After Bagging Iconic British Retailer Selfridges For $4.5 Billion, Central Group’s Chirathivat Family Is Hungry For More

This story appears in the July 2022 issue of Forbes Asia. Subscribe to Forbes Asia

Tos Chirathivat

BRENT LEWIN/BLOOMBERG

This story is part of Forbes’ coverage of Thailand’s Richest 2022. See the full list here.

As the pandemic roiled the retail sector worldwide, the Chirathivats of Central group doubled down. In December, in what was one of their biggest overseas acquisitions to date, they inked an estimated $4.5 billion deal to buy the storied U.K. department store Selfridges in partnership with Austrian retailer Signa Holdings. The acquisition gives the group an iconic, century-old storefront on London’s famed Oxford Street along with 17 other stores. Central and Signa already co-own a portfolio of luxury department stores across Europe.

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Central, led by the founder’s grandson Tos Chirathivat, isn’t done yet. The group’s earmarked $6.6 billion to be invested over the next five years to expand its domestic and regional footprint both in retail and property development. Despite these growth ambitions, the family’s wealth fell nearly 9% to $10.6 billion.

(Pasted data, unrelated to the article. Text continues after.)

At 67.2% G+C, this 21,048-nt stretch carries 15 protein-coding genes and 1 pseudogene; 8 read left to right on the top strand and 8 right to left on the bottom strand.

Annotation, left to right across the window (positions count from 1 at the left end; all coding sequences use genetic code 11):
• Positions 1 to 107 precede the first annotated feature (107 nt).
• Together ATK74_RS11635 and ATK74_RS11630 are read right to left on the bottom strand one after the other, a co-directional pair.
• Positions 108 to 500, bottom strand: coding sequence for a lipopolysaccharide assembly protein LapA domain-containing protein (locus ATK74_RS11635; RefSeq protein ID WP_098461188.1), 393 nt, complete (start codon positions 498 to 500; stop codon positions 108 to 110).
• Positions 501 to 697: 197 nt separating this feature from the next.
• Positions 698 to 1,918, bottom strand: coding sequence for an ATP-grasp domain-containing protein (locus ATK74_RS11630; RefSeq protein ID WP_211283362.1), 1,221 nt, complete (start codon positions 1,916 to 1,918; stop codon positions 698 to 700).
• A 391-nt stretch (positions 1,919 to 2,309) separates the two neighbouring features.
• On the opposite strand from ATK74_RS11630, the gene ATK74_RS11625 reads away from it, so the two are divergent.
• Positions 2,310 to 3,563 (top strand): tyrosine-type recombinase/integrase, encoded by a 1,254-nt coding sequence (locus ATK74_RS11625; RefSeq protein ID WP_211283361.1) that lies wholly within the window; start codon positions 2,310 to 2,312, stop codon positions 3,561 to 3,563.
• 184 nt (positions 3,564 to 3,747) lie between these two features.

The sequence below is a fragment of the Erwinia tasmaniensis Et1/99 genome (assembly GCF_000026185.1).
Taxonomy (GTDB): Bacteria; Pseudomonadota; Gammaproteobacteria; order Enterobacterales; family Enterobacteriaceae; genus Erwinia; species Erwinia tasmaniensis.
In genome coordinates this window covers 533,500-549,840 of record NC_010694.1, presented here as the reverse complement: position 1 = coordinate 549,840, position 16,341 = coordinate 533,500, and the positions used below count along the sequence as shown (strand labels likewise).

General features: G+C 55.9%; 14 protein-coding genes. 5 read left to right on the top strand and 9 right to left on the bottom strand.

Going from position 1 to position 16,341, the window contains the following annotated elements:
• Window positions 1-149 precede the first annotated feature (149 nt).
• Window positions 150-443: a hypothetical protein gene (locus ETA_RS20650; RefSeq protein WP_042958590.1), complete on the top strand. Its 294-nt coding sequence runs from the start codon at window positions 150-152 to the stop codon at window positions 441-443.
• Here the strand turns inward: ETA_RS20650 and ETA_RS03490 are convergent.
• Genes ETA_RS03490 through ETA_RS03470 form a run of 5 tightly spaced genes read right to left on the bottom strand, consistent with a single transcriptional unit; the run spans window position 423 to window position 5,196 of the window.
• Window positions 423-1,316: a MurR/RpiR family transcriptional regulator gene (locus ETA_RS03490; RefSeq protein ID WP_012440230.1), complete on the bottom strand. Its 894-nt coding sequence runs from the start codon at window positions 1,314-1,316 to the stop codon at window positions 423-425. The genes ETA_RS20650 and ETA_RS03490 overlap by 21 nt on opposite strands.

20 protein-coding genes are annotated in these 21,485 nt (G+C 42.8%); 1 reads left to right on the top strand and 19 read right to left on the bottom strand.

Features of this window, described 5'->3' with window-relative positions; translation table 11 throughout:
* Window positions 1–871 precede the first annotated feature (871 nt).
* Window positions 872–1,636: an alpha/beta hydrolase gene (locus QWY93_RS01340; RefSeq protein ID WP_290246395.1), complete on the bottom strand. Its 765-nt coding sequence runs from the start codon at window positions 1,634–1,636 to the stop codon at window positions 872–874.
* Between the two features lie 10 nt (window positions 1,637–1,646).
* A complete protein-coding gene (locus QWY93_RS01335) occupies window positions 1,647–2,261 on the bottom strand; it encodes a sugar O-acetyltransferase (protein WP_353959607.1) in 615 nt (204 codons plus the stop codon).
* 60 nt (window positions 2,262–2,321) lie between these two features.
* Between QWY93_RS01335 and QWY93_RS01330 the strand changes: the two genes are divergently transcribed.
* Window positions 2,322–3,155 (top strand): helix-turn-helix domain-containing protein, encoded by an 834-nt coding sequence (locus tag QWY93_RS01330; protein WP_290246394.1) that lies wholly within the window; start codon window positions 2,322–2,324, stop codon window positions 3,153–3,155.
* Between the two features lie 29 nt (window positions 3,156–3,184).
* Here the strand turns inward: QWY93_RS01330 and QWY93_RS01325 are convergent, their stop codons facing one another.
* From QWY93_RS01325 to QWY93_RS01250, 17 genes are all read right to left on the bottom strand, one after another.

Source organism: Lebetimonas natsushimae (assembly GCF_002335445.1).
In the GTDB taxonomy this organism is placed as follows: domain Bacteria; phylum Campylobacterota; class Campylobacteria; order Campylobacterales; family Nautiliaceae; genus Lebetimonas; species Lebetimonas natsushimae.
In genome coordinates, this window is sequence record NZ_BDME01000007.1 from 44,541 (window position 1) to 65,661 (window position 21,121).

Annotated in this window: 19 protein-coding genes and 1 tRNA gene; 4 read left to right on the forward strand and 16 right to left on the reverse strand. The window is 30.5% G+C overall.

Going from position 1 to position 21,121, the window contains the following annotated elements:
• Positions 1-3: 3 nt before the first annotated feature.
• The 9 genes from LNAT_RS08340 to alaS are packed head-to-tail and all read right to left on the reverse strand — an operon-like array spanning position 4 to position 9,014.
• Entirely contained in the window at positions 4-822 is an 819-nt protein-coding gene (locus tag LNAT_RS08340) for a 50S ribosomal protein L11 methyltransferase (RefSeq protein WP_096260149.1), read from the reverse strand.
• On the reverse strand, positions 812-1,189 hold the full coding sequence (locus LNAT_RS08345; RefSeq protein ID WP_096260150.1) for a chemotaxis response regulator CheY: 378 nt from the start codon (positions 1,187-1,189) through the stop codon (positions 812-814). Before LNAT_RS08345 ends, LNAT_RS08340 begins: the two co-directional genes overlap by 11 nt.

The family’s listed flagship Central Retail, which gets 72% of its revenue from its home market, plans to invest 100 billion baht ($2.8 billion) over the next four years to expand its retail businesses. Its ultimate aim: increase revenue and market cap 2.5 times and Ebitda 3.5 times by 2026. In 2021, the second year of the pandemic, revenue flatlined while net profit fell. But in a sign of revival, in the first quarter of 2022 the company reported a 15% year-on-year uptick in revenue to 56.3 billion baht, while net profit surged nearly 190% to 1.3 billion baht. The current market cap of the company is about 207 billion baht.

Meanwhile listed property unit Central Pattana has planned a 120 billion baht investment outlay by 2026. Future projects include mixed-used developments that encompass shopping centers, residences, hotels and offices across 30 Thai provinces. It’s also eyeing new investments in Malaysia and Vietnam. Its stock is up 6% since last June, even though both revenue and net profit fell in the first quarter.



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